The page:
IF YOU CAN'T BEAT IT BUY IT

Lifestyle brands are acquiring their way to becoming tech companies

It’s no fun playing catchup. In the fall Under Armour overtook Adidas for the first time in sportswear sales, but the athletic apparel and gear company is still far behind Nike. Under Armour is now trying to get up to speed in the digital space, accelerated by its recent acquisitions of the fitness and nutrition-tracking tools MyFitnessPal and Endomondo. In 2013, the sportswear maker also acquired MapMyFitness.

The 100 million new users—80 million from MyFitnessPal and 20 million from Endomondo—and the startups’ respective engineering teams make the case for Under Armour to be considered a tech brand. With these gains, Under Armour CEO Kevin Plank says, the company can better engage with customers after they leave the store, and get insights into the health and fitness interests of its customers.

“I mean, in one fell swoop we created the world’s largest connected health and fitness community with 120 million unique members [including MapMyFitness]—and the largest by a factor of two and arguably three,” Plank said on the company’s earnings call. “At the end of the day, the math is pretty simple. The more active someone is, the more likely they are to buy athletic apparel and footwear.”

Now more than ever, lifestyle brands are paying attention to the digital space, but they’re also learning how hard it is to build new technologies from the ground up. The nutrition-logging aspect of MyFitnessPal was one of the major reasons Under Armour was interested in the startup. It’s “something that we thought would be much easier for us to buy than to try to build,” Plank told investors.

Indeed, the company’s two fitness-tracking apps built in-house have had limited success: Under Armour Record and Armour39 are ranked 78 and 689 in the fitness category, according to the app-tracking website App Annie. But perhaps more telling, Google Play notes that the Android version of Under Armour Record has only been installed 10,000 to 50,000 times. (Armour39 is only available on iOS.)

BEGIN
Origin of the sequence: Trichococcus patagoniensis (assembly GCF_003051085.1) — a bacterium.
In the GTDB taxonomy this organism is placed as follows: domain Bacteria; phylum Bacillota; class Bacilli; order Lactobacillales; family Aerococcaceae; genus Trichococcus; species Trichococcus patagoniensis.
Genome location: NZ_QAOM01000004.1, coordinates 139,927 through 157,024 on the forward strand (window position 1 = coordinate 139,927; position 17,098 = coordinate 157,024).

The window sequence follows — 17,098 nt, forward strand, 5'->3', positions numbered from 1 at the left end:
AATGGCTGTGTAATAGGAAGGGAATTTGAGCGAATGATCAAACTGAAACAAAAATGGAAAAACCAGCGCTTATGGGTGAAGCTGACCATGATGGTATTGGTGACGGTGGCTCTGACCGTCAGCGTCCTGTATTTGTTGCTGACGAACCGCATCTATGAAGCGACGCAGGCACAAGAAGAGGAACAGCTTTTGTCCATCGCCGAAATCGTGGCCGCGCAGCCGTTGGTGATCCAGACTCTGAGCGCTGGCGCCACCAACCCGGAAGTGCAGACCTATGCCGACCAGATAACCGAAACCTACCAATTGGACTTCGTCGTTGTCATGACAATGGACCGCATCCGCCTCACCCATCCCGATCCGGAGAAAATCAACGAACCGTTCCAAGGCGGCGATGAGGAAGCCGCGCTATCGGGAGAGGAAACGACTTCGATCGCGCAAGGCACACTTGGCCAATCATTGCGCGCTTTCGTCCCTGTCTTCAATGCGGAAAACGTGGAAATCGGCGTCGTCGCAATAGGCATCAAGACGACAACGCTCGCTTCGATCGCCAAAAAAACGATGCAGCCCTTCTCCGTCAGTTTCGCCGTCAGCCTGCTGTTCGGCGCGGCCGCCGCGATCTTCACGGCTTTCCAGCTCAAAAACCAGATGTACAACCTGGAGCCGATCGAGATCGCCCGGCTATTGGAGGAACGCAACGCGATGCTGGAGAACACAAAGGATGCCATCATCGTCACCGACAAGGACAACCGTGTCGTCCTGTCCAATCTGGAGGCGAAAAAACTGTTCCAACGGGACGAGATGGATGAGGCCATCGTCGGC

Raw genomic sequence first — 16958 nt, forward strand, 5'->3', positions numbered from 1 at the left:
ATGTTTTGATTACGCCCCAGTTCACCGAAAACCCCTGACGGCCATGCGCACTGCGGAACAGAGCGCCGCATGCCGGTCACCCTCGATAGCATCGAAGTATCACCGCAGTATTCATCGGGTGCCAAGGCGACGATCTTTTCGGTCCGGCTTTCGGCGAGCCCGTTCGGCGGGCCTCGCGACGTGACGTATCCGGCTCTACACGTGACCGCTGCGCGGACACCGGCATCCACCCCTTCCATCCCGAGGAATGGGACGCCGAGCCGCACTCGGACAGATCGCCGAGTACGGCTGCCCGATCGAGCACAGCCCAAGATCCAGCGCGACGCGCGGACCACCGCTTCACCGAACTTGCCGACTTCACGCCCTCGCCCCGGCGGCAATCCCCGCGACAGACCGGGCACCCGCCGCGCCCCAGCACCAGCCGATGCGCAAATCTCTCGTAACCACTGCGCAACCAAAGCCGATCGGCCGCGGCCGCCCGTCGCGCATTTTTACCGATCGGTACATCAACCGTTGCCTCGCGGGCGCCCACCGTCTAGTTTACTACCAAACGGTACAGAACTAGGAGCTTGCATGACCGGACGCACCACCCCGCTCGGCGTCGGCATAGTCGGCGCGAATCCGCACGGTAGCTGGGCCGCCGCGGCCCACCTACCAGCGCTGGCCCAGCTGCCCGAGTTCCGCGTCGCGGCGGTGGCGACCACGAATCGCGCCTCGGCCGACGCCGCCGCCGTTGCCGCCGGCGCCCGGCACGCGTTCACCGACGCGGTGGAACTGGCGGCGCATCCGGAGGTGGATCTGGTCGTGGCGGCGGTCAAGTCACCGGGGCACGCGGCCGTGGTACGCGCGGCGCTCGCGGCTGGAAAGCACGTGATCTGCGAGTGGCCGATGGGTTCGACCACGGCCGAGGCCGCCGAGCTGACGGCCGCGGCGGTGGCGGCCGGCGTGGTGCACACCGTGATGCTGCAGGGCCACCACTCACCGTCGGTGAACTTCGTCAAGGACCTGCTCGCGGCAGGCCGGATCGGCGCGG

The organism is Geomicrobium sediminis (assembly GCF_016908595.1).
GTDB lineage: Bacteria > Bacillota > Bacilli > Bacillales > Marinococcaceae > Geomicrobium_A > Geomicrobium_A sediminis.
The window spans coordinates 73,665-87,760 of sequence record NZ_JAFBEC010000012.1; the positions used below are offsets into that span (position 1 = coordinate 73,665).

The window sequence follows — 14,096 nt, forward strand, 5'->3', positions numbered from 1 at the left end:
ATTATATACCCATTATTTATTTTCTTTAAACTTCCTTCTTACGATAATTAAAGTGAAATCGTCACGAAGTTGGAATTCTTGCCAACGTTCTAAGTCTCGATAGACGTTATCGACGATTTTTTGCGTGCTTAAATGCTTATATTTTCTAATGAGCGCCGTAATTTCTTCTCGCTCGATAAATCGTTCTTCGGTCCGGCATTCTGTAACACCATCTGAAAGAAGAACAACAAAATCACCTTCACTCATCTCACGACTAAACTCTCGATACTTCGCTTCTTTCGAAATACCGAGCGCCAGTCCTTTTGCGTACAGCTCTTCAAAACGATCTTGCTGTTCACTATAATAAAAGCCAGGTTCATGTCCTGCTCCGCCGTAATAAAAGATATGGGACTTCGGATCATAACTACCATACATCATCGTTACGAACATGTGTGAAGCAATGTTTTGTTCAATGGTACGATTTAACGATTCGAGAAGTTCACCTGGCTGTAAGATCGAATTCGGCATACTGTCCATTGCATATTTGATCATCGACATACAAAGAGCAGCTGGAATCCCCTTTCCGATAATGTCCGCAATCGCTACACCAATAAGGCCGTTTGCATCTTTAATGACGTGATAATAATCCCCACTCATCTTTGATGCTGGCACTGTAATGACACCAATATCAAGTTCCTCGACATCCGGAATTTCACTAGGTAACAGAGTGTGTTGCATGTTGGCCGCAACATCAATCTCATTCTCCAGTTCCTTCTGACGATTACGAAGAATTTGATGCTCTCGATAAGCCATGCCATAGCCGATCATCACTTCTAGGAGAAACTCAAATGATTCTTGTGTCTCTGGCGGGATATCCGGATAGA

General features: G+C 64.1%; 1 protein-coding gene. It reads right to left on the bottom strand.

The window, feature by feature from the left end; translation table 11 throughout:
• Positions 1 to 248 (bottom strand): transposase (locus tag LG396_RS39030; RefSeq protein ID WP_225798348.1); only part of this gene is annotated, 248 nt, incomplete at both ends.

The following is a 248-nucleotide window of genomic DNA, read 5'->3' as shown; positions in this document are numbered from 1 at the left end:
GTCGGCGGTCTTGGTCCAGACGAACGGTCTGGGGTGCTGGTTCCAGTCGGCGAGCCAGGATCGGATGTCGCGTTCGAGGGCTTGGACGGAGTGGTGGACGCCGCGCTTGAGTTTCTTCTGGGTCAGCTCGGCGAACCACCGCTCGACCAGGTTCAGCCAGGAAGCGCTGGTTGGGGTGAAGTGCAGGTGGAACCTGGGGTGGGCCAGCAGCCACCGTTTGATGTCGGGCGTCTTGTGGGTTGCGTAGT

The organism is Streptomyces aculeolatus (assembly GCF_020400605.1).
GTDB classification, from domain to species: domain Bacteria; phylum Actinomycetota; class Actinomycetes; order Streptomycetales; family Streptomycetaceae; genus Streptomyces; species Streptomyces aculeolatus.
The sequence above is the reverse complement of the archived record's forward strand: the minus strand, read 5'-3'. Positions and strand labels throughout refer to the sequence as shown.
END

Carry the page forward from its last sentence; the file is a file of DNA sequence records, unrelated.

By contrast, Nike’s running app—one of about a dozen apps from the company—has been installed 10 million to 50 million times on Android devices. To be fair, Nike had a head start in the digital race, having released its Fuelband activity tracker back in 2012 (though that gadget’s development has since been discontinued), and the company is also working closely with Apple on wearables.

Under Armour’s reasoning is the same the Italian eyewear maker Luxottica used when it decided to team up with Intel to develop hi-tech smart glasses. It’s why fashion company Opening Ceremony also tapped Intel for its snakeskin-wrapped notification bracelet. And it’s why the luxury watchmaker Tag Heuer is striking up partnerships and looking to acquire tech firms to power its upcoming smartwatch. For these monied lifestyle brands, it’s simply easier to buy a solution than develop the technologies they want in-house.

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